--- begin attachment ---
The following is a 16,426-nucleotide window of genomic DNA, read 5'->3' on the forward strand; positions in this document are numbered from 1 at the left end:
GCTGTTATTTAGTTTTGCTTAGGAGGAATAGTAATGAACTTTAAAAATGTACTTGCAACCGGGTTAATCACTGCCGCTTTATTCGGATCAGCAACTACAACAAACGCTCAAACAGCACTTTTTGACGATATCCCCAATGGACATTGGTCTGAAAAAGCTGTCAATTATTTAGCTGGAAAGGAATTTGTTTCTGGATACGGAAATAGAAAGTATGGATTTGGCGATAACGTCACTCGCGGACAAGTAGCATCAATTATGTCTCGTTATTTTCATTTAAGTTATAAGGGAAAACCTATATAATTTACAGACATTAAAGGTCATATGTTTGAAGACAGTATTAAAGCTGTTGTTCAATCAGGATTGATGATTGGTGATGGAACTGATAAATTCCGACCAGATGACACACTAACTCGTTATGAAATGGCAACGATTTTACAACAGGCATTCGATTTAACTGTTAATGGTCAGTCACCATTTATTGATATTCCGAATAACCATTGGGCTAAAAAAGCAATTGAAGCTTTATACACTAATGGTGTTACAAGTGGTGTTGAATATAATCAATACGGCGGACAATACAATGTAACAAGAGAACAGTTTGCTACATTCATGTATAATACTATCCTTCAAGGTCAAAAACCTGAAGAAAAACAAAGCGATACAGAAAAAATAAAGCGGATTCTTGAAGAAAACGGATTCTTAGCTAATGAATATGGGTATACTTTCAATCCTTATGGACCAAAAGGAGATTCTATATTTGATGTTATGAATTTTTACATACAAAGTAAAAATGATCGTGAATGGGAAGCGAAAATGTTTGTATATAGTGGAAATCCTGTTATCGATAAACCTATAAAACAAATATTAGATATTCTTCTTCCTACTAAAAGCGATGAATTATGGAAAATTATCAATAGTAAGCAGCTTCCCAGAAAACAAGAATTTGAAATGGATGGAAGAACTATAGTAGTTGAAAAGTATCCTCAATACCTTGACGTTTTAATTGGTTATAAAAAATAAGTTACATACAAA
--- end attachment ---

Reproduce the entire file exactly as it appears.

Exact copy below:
The following is a 16,426-nucleotide window of genomic DNA, read 5'->3' on the forward strand; positions in this document are numbered from 1 at the left end:
GCTGTTATTTAGTTTTGCTTAGGAGGAATAGTAATGAACTTTAAAAATGTACTTGCAACCGGGTTAATCACTGCCGCTTTATTCGGATCAGCAACTACAACAAACGCTCAAACAGCACTTTTTGACGATATCCCCAATGGACATTGGTCTGAAAAAGCTGTCAATTATTTAGCTGGAAAGGAATTTGTTTCTGGATACGGAAATAGAAAGTATGGATTTGGCGATAACGTCACTCGCGGACAAGTAGCATCAATTATGTCTCGTTATTTTCATTTAAGTTATAAGGGAAAACCTATATAATTTACAGACATTAAAGGTCATATGTTTGAAGACAGTATTAAAGCTGTTGTTCAATCAGGATTGATGATTGGTGATGGAACTGATAAATTCCGACCAGATGACACACTAACTCGTTATGAAATGGCAACGATTTTACAACAGGCATTCGATTTAACTGTTAATGGTCAGTCACCATTTATTGATATTCCGAATAACCATTGGGCTAAAAAAGCAATTGAAGCTTTATACACTAATGGTGTTACAAGTGGTGTTGAATATAATCAATACGGCGGACAATACAATGTAACAAGAGAACAGTTTGCTACATTCATGTATAATACTATCCTTCAAGGTCAAAAACCTGAAGAAAAACAAAGCGATACAGAAAAAATAAAGCGGATTCTTGAAGAAAACGGATTCTTAGCTAATGAATATGGGTATACTTTCAATCCTTATGGACCAAAAGGAGATTCTATATTTGATGTTATGAATTTTTACATACAAAGTAAAAATGATCGTGAATGGGAAGCGAAAATGTTTGTATATAGTGGAAATCCTGTTATCGATAAACCTATAAAACAAATATTAGATATTCTTCTTCCTACTAAAAGCGATGAATTATGGAAAATTATCAATAGTAAGCAGCTTCCCAGAAAACAAGAATTTGAAATGGATGGAAGAACTATAGTAGTTGAAAAGTATCCTCAATACCTTGACGTTTTAATTGGTTATAAAAAATAAGTTACATACAAA